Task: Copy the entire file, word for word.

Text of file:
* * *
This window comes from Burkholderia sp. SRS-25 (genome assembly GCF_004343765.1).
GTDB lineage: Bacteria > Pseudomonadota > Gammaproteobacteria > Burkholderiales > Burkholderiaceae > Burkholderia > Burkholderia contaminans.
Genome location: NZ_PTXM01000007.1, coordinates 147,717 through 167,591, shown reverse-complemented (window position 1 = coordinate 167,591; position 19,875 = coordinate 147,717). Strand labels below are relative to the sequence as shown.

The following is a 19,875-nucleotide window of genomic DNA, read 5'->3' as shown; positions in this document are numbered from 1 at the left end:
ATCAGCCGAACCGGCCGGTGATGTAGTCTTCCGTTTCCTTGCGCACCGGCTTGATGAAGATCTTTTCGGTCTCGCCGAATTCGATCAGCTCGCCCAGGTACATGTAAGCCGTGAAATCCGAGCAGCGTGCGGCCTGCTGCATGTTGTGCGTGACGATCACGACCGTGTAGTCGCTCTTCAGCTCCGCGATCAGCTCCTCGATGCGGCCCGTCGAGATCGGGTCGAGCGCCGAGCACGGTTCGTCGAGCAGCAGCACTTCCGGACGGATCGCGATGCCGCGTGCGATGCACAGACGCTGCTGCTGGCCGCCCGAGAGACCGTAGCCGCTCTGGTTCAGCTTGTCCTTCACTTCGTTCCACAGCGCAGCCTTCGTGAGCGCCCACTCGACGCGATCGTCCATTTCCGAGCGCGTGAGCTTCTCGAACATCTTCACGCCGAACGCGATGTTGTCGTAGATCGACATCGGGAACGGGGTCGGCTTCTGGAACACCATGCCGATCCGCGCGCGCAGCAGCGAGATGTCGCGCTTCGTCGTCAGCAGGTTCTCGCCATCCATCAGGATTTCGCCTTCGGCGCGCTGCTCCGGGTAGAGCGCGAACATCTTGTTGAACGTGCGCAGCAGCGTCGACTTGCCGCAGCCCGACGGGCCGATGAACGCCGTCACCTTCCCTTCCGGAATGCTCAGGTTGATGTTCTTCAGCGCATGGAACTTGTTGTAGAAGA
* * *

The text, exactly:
This window comes from Burkholderia sp. SRS-25 (genome assembly GCF_004343765.1).
GTDB lineage: Bacteria > Pseudomonadota > Gammaproteobacteria > Burkholderiales > Burkholderiaceae > Burkholderia > Burkholderia contaminans.
Genome location: NZ_PTXM01000007.1, coordinates 147,717 through 167,591, shown reverse-complemented (window position 1 = coordinate 167,591; position 19,875 = coordinate 147,717). Strand labels below are relative to the sequence as shown.

The following is a 19,875-nucleotide window of genomic DNA, read 5'->3' as shown; positions in this document are numbered from 1 at the left end:
ATCAGCCGAACCGGCCGGTGATGTAGTCTTCCGTTTCCTTGCGCACCGGCTTGATGAAGATCTTTTCGGTCTCGCCGAATTCGATCAGCTCGCCCAGGTACATGTAAGCCGTGAAATCCGAGCAGCGTGCGGCCTGCTGCATGTTGTGCGTGACGATCACGACCGTGTAGTCGCTCTTCAGCTCCGCGATCAGCTCCTCGATGCGGCCCGTCGAGATCGGGTCGAGCGCCGAGCACGGTTCGTCGAGCAGCAGCACTTCCGGACGGATCGCGATGCCGCGTGCGATGCACAGACGCTGCTGCTGGCCGCCCGAGAGACCGTAGCCGCTCTGGTTCAGCTTGTCCTTCACTTCGTTCCACAGCGCAGCCTTCGTGAGCGCCCACTCGACGCGATCGTCCATTTCCGAGCGCGTGAGCTTCTCGAACATCTTCACGCCGAACGCGATGTTGTCGTAGATCGACATCGGGAACGGGGTCGGCTTCTGGAACACCATGCCGATCCGCGCGCGCAGCAGCGAGATGTCGCGCTTCGTCGTCAGCAGGTTCTCGCCATCCATCAGGATTTCGCCTTCGGCGCGCTGCTCCGGGTAGAGCGCGAACATCTTGTTGAACGTGCGCAGCAGCGTCGACTTGCCGCAGCCCGACGGGCCGATGAACGCCGTCACCTTCCCTTCCGGAATGCTCAGGTTGATGTTCTTCAGCGCATGGAACTTGTTGTAGAAGA